Grimes’ highly anticipated new album Art Angels is out Friday and, as advance copies swirl around newsrooms, the record has already done what records these days do: leaked. For most artists, this is a shrugworthy event — 1989 leaked days before its release, but still sold a bajillion copies anyway because the audience was huge — but it presents a problem for Grimes, who has a more defined (and more loyal) following. Grimes’s last record, the critically-beloved Visions, only made it to 98 on the Billboard 200 Albums chart. If Art Angels doesn’t hit fast enough to capitalize on the buzz, it may not even make it that high.
I’m not arguing that an artist should bend to the will of a leak, which is still a deeply unfair thing; imagine working on something for years — Visions was released in January, 2012 and is Grimes’ last commercial offering — and not getting the chance to present it the way you wanted. But compensation matters and is at stake for an independent artist like Grimes, who has partnered with the famed indie label 4AD for Art Angels. With a release date only hours away, there’s not much risk in putting the album online early, especially given that Grimes has a passionate fanbase that will happily fork over $10 for a download. Artists have had to adjust their timeline to account for leaks; in a digital world, that’s really not that hard. Distributing vinyl was on deadline was a much more involved operation.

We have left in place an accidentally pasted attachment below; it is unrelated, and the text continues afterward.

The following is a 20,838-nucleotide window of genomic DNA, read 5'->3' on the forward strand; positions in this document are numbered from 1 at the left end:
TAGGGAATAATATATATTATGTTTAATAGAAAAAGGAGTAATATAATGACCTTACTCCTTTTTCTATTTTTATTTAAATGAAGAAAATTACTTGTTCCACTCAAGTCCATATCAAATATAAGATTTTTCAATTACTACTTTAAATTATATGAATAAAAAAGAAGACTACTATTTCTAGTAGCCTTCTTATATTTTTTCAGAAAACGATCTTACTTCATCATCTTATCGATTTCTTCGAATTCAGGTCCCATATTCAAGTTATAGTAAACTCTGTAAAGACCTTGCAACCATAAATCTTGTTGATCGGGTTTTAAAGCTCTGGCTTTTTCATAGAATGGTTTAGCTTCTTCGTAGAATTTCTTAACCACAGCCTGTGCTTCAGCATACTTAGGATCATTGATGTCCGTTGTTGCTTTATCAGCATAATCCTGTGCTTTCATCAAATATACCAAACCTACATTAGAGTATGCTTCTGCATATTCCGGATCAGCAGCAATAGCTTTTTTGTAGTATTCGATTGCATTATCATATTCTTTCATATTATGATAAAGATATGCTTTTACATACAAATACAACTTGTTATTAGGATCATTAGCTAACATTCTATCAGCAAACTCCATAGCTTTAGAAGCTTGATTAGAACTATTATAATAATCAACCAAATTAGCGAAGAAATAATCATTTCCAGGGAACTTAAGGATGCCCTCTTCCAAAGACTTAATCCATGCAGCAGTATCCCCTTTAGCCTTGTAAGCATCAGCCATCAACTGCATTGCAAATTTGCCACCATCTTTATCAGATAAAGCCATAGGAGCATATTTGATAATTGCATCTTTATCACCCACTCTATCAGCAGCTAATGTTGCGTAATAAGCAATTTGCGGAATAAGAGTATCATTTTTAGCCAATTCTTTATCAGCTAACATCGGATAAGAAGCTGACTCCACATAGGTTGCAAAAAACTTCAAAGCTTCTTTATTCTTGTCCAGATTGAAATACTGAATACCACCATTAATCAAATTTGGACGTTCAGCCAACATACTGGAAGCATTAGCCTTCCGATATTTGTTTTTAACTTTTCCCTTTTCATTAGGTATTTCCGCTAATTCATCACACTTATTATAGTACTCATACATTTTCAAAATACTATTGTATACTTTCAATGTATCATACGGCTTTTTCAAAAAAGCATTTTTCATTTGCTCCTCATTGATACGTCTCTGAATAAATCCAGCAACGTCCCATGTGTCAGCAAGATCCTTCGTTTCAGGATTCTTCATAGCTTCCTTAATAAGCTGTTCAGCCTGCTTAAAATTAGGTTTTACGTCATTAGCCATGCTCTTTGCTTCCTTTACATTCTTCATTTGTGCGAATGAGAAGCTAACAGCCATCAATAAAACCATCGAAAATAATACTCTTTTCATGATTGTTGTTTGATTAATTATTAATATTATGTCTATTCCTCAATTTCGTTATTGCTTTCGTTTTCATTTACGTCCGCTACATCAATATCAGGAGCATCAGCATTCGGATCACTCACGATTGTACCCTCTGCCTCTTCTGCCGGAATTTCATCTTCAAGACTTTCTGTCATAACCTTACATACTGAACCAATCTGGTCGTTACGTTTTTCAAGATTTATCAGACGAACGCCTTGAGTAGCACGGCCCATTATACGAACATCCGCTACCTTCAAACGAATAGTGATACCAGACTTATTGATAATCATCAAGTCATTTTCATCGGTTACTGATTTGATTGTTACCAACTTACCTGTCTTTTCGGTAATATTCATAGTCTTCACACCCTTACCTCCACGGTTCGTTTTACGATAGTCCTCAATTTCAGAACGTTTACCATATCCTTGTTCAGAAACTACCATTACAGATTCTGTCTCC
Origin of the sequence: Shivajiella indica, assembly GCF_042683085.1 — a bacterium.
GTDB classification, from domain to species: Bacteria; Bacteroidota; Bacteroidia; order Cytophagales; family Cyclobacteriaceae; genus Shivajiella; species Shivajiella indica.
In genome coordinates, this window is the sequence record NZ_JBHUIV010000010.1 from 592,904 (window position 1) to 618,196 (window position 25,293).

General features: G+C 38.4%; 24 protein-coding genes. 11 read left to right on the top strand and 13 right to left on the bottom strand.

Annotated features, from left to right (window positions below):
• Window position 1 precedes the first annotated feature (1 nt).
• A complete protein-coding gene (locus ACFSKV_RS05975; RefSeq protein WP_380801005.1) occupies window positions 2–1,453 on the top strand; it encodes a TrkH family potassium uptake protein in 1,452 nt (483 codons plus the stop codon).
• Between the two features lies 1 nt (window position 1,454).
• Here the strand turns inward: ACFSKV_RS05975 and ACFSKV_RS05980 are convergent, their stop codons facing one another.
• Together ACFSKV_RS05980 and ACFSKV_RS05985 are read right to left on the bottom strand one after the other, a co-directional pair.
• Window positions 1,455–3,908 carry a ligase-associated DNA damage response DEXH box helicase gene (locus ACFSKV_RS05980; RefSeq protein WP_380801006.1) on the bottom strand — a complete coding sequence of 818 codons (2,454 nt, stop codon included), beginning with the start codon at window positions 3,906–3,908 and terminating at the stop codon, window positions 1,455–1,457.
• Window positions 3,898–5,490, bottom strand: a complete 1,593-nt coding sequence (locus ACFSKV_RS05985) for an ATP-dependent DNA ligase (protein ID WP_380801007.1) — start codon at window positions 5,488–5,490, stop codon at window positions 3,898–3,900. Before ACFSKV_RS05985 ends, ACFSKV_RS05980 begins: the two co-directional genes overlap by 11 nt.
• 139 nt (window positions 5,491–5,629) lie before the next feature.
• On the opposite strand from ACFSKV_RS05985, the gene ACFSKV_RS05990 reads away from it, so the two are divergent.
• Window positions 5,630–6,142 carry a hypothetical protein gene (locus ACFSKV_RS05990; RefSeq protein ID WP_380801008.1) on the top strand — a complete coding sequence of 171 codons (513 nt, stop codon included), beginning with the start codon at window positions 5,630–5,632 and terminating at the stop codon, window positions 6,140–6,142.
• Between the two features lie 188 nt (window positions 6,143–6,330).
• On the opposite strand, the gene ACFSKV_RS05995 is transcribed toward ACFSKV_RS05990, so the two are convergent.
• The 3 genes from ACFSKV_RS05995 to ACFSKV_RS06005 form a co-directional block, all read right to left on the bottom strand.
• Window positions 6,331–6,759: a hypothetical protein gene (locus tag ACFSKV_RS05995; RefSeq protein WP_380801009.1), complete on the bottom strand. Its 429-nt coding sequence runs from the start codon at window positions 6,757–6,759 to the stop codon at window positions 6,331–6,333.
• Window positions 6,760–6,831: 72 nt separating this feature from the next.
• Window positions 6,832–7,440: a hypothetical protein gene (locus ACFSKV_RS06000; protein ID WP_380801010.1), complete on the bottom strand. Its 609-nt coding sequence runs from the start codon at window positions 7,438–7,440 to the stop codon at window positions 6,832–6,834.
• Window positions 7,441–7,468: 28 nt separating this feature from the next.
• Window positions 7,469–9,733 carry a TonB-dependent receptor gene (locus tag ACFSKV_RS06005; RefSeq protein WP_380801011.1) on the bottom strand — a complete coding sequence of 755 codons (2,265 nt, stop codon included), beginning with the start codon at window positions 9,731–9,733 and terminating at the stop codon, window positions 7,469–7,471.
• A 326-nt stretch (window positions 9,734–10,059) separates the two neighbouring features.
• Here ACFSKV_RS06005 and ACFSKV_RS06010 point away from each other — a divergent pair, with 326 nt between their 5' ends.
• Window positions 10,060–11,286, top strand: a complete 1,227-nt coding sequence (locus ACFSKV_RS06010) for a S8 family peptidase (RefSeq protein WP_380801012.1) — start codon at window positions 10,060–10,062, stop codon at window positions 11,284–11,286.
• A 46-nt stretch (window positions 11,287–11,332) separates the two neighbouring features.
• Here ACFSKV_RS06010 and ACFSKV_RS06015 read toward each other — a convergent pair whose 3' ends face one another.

It’s a compromise, but Art Angels should be on iTunes. In my eyes, the musician deserves every possible dollar that is out there for them to collect. Those who have downloaded her new album illegally — and may be less inclined to buy the record fair-and-square — might have bought Art Angels if they were given the chance. But they weren’t and they haven’t been. Let’s hope they are sooner rather than later.